Author Archives: Huenemann

About Huenemann

Curious about the ways humans use their minds and hearts to distract themselves from the meaninglessness of life.

Hobbes and coins

Thomas Hobbes saw humans as purely mechanical devices. External objects press against us in one way or another, setting off a chain reaction of interior pulleys, wheels, and ratchets that engage one another and result in some version of “Cuckoo!” … Continue reading

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What we know when we know particulars

Some reflections on the early sections of Hegel’s Phenomenology of Spirit: If we try to think about what is most obvious in our experience, and what the most basic elements of knowledge are, we turn to sense perception. For it … Continue reading

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Unvatting the Brains: Putnam, Bostrom, and thinking the unthinkable

The worry is familiar. All of my experience comes to me via my central nervous system, which is a biochemical electrical network. It can be hacked. The data coming from my eyes and ears and so on are converted to … Continue reading

Posted in Metaphysical musings, Uncategorized | 3 Comments

Minds as predictive engines

(Reading Andy Clark, Surfing Uncertainty (Oxford UP 2015)) I’m no longer sure I know what an “ordinary” theory of mind would look like, but I’m guessing that it would resemble an organized camp of explorers. The explorers, or our senses, venture … Continue reading

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RNZ interview

The Sunday Show of Radio New Zealand interviewed me about my Delphic maxims piece. It was a delight to speak with Jim Mora, the host. You can listen to the interview here, if you like. We vacationed in New Zealand nearly … Continue reading

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A poisoned peace

“I realize that if through science I can seize phenomena and enumerate them, I cannot, for all that, apprehend the world. Were I to trace its entire relief with my finger, I should not know any more. And you give … Continue reading

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On the Other Delphic Maxims

Now up at Aeon. The conclusion: The fact that the great majority of maxims on the list can still serve us today is itself worth further reflection. There is no denying that our lives have changed a lot in the … Continue reading

Posted in Historical episodes, Meanings of life / death / social & moral stuff, Stacks of Books | 1 Comment

Say, whatever happened to Casearius?

Readers of Spinoza’s letters will recall the name “Casearius”. Johannes Casearius lived in the same house in Rijnsburg as Spinoza, and Spinoza taught him Cartesian philosophy, an effort which led in part to Spinoza’s book, The Principles of Cartesian Philosophy. … Continue reading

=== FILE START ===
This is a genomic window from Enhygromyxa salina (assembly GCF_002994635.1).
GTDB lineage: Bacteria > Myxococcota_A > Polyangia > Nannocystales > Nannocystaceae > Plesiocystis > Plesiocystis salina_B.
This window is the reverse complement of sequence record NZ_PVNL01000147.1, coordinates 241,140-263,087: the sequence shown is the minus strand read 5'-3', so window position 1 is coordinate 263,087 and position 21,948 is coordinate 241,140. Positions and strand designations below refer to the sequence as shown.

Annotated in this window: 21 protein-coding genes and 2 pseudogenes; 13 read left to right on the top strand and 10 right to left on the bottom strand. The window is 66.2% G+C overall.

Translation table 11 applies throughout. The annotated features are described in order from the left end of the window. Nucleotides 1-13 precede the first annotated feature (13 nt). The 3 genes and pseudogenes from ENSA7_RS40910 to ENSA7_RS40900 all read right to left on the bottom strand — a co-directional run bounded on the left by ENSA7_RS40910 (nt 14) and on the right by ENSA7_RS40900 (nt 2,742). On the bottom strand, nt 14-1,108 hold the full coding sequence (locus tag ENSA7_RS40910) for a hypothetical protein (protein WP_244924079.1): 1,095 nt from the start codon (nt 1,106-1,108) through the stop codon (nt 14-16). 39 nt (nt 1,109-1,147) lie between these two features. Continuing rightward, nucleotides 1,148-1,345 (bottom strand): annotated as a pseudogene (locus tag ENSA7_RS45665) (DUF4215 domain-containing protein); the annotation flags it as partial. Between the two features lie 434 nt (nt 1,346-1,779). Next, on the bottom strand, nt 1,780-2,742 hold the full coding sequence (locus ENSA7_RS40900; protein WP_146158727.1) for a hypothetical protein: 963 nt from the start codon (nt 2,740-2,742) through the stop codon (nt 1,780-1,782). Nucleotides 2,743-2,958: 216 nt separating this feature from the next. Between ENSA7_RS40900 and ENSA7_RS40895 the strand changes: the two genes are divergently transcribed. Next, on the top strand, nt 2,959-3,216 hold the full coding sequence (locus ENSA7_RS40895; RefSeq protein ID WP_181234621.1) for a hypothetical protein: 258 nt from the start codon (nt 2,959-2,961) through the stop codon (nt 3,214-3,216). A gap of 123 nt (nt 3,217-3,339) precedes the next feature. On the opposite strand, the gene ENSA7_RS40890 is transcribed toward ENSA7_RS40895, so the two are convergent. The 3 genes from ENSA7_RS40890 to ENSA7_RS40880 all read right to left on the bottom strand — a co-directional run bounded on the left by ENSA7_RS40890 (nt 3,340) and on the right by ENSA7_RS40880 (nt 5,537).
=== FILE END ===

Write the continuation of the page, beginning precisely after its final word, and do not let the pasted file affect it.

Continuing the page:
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Gerry’s soldiers

We have been in the process of sorting through the detritus of my parents-in-law: lots of junk, no longer meaningful to anyone, but occasionally the striking this or that suggestive of a parent’s love, a freakish endeavor, or long afternoons … Continue reading

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Wisdom from Whitman, Camus, and Mae West

I am a body. I have been “designed”, through mishap and random success in an ever- changing environment, for millions of years. The result is astonishing: a pumping heart, breathing lungs, and a bewildering array of chemical processes that allow … Continue reading

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Crowd going apeshit

I’m generally not a fan of pop music, but the recent Beyoncé/Jay-Z video really is masterful:   So many difficult questions are held up for reflection, especially for successful producers and consumers of today’s arts. If you are a successful … Continue reading

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Chronic dysfunctions of systems

W. G. Sebald, in Austerlitz: And several times, said Austerlitz, birds which had lost their way in the library forest flew into the mirror images of the trees in the reading room windows, struck the glass with a dull thud, … Continue reading

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A summer education

Many years ago, I taught a “big ideas” class to a group of summer citizens. These are retired folks who live in Arizona but come up to Logan for the cooler weather in the summer. I taught the course, under … Continue reading

Posted in This & that in the life of CH | 4 Comments

Review of Sloterdijk by Pieter Lemmens

Thank you to the ever-reading Rick Krause, who forwarded to me this excellent review of Sloterdijk by Pieter Lemmens. An excerpt from his conclusion: …Foams is written in a rich and playful style. His tone is jovial and detached, ironic yet … Continue reading

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The Challenge of Being Vertical

Sloterdijk, Peter. You Must Change Your Life, translated by Wieland Hoban (Polity, 2013) We construct for ourselves ideals that taunt us, pull us upwards, and change our lives. This is fixed; but the the nature of those ideals, as well … Continue reading

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